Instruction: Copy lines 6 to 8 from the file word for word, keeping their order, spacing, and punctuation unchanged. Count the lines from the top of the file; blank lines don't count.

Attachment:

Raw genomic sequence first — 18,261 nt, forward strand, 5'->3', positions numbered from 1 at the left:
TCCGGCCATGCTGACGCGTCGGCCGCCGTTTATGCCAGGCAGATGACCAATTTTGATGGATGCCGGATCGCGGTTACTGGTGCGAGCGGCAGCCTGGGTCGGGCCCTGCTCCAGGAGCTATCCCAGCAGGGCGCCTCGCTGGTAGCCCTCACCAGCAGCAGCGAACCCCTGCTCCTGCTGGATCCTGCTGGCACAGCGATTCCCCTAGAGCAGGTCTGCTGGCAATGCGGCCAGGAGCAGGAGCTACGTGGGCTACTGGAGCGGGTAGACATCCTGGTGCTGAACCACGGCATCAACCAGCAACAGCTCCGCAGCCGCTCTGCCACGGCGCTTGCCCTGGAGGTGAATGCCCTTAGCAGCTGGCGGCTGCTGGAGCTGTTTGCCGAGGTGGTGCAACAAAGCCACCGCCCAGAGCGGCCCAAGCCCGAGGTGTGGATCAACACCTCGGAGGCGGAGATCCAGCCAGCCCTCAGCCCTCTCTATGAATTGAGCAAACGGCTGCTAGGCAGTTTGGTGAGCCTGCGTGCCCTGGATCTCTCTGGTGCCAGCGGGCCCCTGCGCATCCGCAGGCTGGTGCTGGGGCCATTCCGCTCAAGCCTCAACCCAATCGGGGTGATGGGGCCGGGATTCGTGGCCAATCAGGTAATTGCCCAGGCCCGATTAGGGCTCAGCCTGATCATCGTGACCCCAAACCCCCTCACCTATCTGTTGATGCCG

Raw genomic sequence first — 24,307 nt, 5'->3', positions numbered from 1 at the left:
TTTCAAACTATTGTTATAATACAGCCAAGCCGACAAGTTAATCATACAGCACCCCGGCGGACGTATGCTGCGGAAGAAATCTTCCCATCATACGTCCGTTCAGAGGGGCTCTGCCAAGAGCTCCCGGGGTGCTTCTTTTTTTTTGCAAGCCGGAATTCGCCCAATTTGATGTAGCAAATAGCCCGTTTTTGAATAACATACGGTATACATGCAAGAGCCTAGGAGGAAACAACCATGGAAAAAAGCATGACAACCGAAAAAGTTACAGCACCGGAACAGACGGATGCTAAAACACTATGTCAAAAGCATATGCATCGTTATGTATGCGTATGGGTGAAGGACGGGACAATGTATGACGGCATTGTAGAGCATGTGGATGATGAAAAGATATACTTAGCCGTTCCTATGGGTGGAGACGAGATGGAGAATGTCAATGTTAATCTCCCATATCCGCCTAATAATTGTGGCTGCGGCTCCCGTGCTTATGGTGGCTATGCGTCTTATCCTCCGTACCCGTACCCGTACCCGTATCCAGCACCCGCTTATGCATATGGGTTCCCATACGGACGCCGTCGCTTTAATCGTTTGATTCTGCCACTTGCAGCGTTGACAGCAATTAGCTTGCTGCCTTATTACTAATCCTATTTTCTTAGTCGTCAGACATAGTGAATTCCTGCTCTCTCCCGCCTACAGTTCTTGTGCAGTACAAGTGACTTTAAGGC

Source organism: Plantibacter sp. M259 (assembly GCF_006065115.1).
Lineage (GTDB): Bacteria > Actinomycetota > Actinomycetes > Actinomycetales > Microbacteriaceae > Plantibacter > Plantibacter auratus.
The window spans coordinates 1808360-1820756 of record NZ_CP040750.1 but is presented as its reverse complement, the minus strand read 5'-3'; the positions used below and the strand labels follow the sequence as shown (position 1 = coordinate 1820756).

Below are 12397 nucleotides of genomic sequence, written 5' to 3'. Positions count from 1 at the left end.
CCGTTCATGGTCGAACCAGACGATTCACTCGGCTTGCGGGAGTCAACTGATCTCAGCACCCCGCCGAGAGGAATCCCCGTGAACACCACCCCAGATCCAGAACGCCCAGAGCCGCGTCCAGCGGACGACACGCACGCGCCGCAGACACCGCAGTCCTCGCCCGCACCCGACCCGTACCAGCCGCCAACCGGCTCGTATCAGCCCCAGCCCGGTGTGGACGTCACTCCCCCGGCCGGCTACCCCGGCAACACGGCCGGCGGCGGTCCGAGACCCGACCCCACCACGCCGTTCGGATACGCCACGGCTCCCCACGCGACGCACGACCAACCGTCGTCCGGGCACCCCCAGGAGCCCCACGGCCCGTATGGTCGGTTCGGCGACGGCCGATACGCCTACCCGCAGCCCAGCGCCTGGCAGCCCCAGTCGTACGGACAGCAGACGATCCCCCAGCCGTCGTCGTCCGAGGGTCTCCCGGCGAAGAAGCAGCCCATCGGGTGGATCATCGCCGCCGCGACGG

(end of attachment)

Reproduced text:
Lineage (GTDB): Bacteria > Actinomycetota > Actinomycetes > Actinomycetales > Microbacteriaceae > Plantibacter > Plantibacter auratus.
The window spans coordinates 1808360-1820756 of record NZ_CP040750.1 but is presented as its reverse complement, the minus strand read 5'-3'; the positions used below and the strand labels follow the sequence as shown (position 1 = coordinate 1820756).

Below are 12397 nucleotides of genomic sequence, written 5' to 3'. Positions count from 1 at the left end.